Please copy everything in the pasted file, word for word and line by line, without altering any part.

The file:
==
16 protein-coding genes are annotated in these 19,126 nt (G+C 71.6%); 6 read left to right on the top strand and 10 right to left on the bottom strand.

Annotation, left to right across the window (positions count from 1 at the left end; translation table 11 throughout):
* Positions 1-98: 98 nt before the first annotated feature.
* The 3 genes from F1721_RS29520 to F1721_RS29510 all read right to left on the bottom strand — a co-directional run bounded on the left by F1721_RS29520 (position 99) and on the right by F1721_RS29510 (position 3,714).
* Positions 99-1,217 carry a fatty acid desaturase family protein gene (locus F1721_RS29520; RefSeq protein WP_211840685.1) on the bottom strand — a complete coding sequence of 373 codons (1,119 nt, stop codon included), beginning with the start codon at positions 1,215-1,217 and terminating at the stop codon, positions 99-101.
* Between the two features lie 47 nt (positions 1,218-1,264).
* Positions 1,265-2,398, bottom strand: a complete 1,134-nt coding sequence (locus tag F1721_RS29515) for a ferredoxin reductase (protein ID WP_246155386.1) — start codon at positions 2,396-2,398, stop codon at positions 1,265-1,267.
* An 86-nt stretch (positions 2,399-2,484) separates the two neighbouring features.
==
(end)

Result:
16 protein-coding genes are annotated in these 19,126 nt (G+C 71.6%); 6 read left to right on the top strand and 10 right to left on the bottom strand.

Annotation, left to right across the window (positions count from 1 at the left end; translation table 11 throughout):
* Positions 1-98: 98 nt before the first annotated feature.
* The 3 genes from F1721_RS29520 to F1721_RS29510 all read right to left on the bottom strand — a co-directional run bounded on the left by F1721_RS29520 (position 99) and on the right by F1721_RS29510 (position 3,714).
* Positions 99-1,217 carry a fatty acid desaturase family protein gene (locus F1721_RS29520; RefSeq protein WP_211840685.1) on the bottom strand — a complete coding sequence of 373 codons (1,119 nt, stop codon included), beginning with the start codon at positions 1,215-1,217 and terminating at the stop codon, positions 99-101.
* Between the two features lie 47 nt (positions 1,218-1,264).
* Positions 1,265-2,398, bottom strand: a complete 1,134-nt coding sequence (locus tag F1721_RS29515) for a ferredoxin reductase (protein ID WP_246155386.1) — start codon at positions 2,396-2,398, stop codon at positions 1,265-1,267.
* An 86-nt stretch (positions 2,399-2,484) separates the two neighbouring features.